- Ivan Maisel, ESPN Senior Writer
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No. 1 Alabama is coming off a 19-point defeat of unbeaten, formerly top-ranked Florida. The Crimson Tide swept the six computer ratings that participate in the BCS. They received 54 of 59 first-place votes from the coaches' poll used by the BCS, and 58 of 60 first-place votes in the Associated Press poll.
No. 2 Texas needed a clock mulligan to beat Nebraska in the Game That Offense Forgot. When Hunter Lawrence's 46-yard field goal slipped inside the left upright, Orangebloods across America let out their breath in unison: One Sigh Fits All.
All of which means the Longhorns have the Crimson Tide right where they want them.
This will be the fifth time in 50 seasons that Alabama and Texas have played in a bowl game. In the previous four, the Longhorns came in as the lower-ranked team. Texas earned three victories and a tie. In fact, since the teams first met in 1902 -- around the time that Alabama became associated with crimson and one year before a sportswriter referred to Texas as the Longhorns -- Alabama is 0-7-1 against Texas.
The unveiling of the BCS pairings promises a revival of that 2004 comedy smash, "Three's A Crowd." Cincinnati is playing the role that Auburn made so memorable -- the cuckolded suitor. The Bearcats, No. 4 TCU and No. 6 Boise State may snipe about the injustice of being left out of the BCS Championship Game. And they have a case.
The problem is not new. The BCS Championship Game has only two sidelines. And the teams that will fill them bring not only well-coached talent but history and tradition. Texas will try to win its fifth national championship since the wire-service polls began in 1936. If the Longhorns win, they will still be one title shy of the Crimson Tide.
The coaches are equals. Mack Brown has won at least 10 games for nine consecutive seasons. After Texas slumped its way through the 1990s, Brown came in and restored the Longhorns to greatness. The burnishing has worked both ways. When Brown arrived from North Carolina, he came as a coach who could win but not win it all. No one says that any longer.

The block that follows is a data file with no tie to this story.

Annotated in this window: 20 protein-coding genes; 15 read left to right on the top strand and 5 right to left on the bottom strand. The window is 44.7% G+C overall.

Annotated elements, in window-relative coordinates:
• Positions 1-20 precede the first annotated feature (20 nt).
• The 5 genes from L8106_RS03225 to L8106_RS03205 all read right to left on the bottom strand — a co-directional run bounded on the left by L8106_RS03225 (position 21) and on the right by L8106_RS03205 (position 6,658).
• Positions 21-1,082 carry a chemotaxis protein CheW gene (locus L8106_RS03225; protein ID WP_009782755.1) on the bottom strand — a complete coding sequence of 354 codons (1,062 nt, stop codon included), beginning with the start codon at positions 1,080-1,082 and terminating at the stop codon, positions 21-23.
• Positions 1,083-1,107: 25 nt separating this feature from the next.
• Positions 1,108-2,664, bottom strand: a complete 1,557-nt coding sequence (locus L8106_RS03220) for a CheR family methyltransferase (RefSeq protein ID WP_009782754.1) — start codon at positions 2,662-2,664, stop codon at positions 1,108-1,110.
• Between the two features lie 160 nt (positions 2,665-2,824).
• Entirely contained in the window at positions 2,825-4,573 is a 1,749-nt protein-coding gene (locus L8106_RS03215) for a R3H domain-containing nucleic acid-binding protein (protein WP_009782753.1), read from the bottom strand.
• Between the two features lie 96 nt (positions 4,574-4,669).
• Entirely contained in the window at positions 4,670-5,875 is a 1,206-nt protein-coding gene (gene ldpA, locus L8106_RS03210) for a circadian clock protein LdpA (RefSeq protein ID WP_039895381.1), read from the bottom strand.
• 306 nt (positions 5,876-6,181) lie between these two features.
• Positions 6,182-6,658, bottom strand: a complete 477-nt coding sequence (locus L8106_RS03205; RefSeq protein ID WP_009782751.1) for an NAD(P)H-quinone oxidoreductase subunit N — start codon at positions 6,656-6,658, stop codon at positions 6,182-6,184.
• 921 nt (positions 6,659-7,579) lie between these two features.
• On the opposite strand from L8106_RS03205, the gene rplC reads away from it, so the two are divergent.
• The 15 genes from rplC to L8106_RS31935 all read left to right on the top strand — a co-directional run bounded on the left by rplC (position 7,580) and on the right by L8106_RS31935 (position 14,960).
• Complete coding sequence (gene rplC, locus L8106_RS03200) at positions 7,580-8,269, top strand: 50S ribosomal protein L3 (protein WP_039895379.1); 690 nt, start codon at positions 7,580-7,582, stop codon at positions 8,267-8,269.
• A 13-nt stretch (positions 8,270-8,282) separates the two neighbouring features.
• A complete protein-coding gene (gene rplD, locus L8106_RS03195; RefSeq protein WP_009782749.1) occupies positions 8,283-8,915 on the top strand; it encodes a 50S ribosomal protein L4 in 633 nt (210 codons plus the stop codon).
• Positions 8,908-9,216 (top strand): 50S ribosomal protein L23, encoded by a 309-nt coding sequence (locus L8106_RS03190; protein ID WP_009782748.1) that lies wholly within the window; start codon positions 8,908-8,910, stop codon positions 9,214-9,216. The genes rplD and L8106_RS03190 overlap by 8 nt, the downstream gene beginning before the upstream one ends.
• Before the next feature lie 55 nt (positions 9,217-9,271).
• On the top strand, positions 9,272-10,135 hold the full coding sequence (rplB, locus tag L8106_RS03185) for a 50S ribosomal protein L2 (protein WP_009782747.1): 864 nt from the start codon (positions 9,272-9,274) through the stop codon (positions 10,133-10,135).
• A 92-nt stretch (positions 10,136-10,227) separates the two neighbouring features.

Nick Saban looks to become the first coach in the modern era to win national championships at two different schools. After Alabama slumped its way through this decade, Saban arrived and over the last two seasons has restored the Crimson Tide to greatness. After going 6-6 in the 2007 regular season, Saban's first year, Alabama has gone 25-2.
The defenses are equals, and not just statistically. Texas defensive coordinator Will Muschamp held that job under Saban at LSU when the Tigers won the 2003 BCS title. He and Alabama defensive coordinator Kirby Smart worked together on the LSU staff the following year.
The Longhorns and the Crimson Tide rank 1-2 in rushing defense. Alabama is second and Texas third in total defense. Both defenses are ballhawks -- the Tide are plus-16 in turnovers, the Longhorns are plus-12.
Surely the rest of college football would like to see Texas win and deny the Southeastern Conference the bragging rights that would come with an unprecedented fourth consecutive national championship. That would also be five in seven years.
Alabama last played in a January game in the Rose Bowl 64 seasons ago. Before the Big Ten and Pacific-10 made the game their own, the Crimson Tide played in the Rose Bowl six times in 21 years. But the last team to win a national championship in the Arroyo Seco wore burnt orange four years ago.
Both Alabama and Texas, it appears, will be at home.
Ivan Maisel is a senior writer for ESPN.com and hosts the ESPNU College Football podcast. Send your questions and comments to Ivan at Ivan.Maisel@ESPN3.com.
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